Understanding Financial Aid
February 16, 2015 governmentgrants.info Staff
The Financial Aid Process Made Simple
Federal financial aid is available to students and their families who qualify in order to offset the expense of obtaining a college education. However, the process of applying for and then receiving financial aid can be time-consuming and complex. Working with a trusted service that provides assistance with the entire process can help to eliminate unnecessary delays and potentially maximize the amount of funding that a student can receive.
The first step toward obtaining financial aid is to apply, and this is done by completing the FAFSA or Free Application For Federal Student Aid. Students or their parents will need to provide detailed financial information as well as indicating the degree program and school they will attend. Students also need to meet minimal requirements such as not having any drug-related convictions and possessing a high school diploma or GED certificate. Students must also be United States citizens in order to receive funding from the government.
The FAFSA is used to determine how much money a student or their family is expected to contribute to their education over the course of an academic year. This is called the EFC or Estimated Family Contribution. The financial aid department at the school will use this figure to determine the amount of aid that a student can obtain during the current or upcoming year. It is important to note that a good portion of financial aid funding is need-based and contingent upon how much money the student or their family earns.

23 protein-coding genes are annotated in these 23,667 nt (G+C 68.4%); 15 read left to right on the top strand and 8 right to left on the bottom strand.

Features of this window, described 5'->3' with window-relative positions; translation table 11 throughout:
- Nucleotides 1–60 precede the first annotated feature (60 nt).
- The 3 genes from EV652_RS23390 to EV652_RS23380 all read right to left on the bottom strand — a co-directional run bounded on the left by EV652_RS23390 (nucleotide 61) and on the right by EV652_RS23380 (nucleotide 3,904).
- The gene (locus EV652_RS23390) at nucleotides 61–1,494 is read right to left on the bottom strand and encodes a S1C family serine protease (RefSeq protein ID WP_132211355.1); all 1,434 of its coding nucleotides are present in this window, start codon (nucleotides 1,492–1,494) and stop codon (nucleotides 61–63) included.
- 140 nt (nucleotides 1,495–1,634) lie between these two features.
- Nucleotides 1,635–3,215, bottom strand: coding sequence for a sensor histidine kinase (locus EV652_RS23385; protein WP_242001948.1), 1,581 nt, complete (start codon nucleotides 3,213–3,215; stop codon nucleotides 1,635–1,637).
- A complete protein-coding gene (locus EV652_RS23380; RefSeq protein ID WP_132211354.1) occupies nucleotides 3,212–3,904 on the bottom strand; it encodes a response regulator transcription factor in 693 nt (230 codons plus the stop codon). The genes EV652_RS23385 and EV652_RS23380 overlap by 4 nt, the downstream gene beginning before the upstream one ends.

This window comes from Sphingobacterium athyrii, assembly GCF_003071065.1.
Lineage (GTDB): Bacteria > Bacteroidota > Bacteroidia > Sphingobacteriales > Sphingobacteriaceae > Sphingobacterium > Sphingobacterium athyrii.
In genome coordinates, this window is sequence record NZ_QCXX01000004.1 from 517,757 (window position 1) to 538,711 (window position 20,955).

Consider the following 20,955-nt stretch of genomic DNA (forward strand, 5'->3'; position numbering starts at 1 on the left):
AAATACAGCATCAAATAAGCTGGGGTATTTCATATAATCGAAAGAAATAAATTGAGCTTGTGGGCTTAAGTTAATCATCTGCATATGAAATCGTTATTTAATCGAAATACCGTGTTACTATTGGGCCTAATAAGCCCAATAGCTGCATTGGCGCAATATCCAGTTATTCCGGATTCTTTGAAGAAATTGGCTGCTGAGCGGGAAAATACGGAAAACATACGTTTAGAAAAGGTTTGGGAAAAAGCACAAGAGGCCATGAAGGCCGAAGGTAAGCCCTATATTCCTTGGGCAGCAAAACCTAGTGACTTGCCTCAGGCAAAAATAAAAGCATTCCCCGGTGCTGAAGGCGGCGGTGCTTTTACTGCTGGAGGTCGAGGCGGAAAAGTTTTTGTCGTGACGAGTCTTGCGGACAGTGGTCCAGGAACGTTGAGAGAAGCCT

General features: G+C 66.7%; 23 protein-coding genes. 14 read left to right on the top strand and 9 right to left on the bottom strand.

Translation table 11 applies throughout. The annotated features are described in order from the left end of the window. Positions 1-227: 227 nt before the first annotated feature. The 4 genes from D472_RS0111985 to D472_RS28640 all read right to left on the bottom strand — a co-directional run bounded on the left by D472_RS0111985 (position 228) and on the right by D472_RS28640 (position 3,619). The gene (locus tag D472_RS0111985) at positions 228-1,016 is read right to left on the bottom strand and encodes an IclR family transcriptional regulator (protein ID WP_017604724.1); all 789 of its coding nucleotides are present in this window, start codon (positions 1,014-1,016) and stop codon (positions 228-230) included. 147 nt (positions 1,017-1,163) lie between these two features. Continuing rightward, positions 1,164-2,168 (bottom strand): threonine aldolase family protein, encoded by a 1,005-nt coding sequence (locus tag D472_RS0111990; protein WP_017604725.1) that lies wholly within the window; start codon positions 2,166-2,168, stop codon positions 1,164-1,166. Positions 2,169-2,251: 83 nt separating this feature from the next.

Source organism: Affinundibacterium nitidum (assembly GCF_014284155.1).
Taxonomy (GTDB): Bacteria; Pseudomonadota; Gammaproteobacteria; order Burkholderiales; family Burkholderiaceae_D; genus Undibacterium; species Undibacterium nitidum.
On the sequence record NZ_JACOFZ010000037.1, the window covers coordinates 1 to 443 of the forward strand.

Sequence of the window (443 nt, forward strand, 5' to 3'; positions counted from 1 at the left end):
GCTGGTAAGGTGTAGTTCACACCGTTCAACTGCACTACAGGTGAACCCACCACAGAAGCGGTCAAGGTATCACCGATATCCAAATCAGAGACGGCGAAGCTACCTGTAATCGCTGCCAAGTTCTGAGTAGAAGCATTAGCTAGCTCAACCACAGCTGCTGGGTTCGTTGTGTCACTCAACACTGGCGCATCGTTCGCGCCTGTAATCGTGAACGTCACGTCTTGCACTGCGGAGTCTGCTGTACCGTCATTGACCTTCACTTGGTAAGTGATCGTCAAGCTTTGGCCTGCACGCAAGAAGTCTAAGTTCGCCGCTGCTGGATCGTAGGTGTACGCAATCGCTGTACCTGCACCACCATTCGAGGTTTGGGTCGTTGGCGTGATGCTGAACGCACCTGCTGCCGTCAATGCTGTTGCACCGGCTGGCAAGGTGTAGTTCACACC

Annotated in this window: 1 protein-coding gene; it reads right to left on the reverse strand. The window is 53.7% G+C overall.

Types of Aid Available
Qualifying students may receive low-interest loans, grants and work study opportunities. However, there are annual as well as aggregate limits that a student can receive. The Pell grant is the most common grant available, and it does not need to be repaid. Work study enables students to obtain part-time employment at their school that is subsidized by the government. Please note that students must make satisfactory academic progress, or SAP, in order to maintain eligibility. Students who fail to meet these requirements can lose funding and be forced to repay grant or work study funds.
Loans are generally available to all students, but how much a student can borrow per year is based on income as well as their grade level. Stafford loans are generally available to students who live on their own and are not claimed on their parent's tax return, and they do not involve credit checks. Plus loans are available to parents who support their children, but eligibility is based on family income.
It is important to know that schools set their own annual limits that are based on a number of factors, and these limits may be less than what the government allows. Geographical location, cost of tuition, housing and other expenses contribute to the annual Cost of Attendance, or COA that the school publishes. Students will only be able to obtain funding that equals or is less than the COA.
It is important that students are aware of deadlines established by their schools. Many schools receive a fixed amount of money from the government to distribute to students, and it is awarded on a first come, first serve basis. Deadlines also vary from school to school depending on how their financial aid department administers funds. Some schools take longer to process applications and disburse awards than others. It is not uncommon for students to be required to complete their applications as early as January for the upcoming school year that begins in the fall.
This is just a brief and general summary of the financial aid process, and it is important to understand that funding is made available on a case-by-case basis. Working with a trusted and experienced service can make the entire process easier to endure. Students can avoid time-consuming setbacks caused by errors or omissions, and focus on learning instead of worrying about the cumbersome process of obtaining funding from the government.